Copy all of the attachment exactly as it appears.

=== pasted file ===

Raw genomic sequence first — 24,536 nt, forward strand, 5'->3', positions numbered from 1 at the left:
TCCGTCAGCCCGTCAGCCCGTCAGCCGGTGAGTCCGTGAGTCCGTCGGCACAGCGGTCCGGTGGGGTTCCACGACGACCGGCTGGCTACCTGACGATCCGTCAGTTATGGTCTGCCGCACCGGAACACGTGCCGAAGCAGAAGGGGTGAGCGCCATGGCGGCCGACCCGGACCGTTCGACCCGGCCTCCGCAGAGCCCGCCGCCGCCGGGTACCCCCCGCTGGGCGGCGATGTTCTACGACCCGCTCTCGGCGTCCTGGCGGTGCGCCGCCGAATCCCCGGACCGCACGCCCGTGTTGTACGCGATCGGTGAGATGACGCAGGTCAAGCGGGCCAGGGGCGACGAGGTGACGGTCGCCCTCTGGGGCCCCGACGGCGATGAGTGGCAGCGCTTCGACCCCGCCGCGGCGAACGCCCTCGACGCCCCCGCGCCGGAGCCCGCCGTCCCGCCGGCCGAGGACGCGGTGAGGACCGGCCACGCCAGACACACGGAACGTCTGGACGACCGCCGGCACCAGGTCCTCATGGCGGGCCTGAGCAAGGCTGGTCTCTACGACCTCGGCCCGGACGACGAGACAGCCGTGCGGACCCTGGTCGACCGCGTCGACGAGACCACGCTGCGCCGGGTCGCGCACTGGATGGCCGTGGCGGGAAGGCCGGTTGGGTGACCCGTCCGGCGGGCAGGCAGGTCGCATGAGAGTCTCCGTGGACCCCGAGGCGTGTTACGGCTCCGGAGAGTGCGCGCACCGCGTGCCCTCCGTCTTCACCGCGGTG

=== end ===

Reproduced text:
Raw genomic sequence first — 24,536 nt, forward strand, 5'->3', positions numbered from 1 at the left:
TCCGTCAGCCCGTCAGCCCGTCAGCCGGTGAGTCCGTGAGTCCGTCGGCACAGCGGTCCGGTGGGGTTCCACGACGACCGGCTGGCTACCTGACGATCCGTCAGTTATGGTCTGCCGCACCGGAACACGTGCCGAAGCAGAAGGGGTGAGCGCCATGGCGGCCGACCCGGACCGTTCGACCCGGCCTCCGCAGAGCCCGCCGCCGCCGGGTACCCCCCGCTGGGCGGCGATGTTCTACGACCCGCTCTCGGCGTCCTGGCGGTGCGCCGCCGAATCCCCGGACCGCACGCCCGTGTTGTACGCGATCGGTGAGATGACGCAGGTCAAGCGGGCCAGGGGCGACGAGGTGACGGTCGCCCTCTGGGGCCCCGACGGCGATGAGTGGCAGCGCTTCGACCCCGCCGCGGCGAACGCCCTCGACGCCCCCGCGCCGGAGCCCGCCGTCCCGCCGGCCGAGGACGCGGTGAGGACCGGCCACGCCAGACACACGGAACGTCTGGACGACCGCCGGCACCAGGTCCTCATGGCGGGCCTGAGCAAGGCTGGTCTCTACGACCTCGGCCCGGACGACGAGACAGCCGTGCGGACCCTGGTCGACCGCGTCGACGAGACCACGCTGCGCCGGGTCGCGCACTGGATGGCCGTGGCGGGAAGGCCGGTTGGGTGACCCGTCCGGCGGGCAGGCAGGTCGCATGAGAGTCTCCGTGGACCCCGAGGCGTGTTACGGCTCCGGAGAGTGCGCGCACCGCGTGCCCTCCGTCTTCACCGCGGTG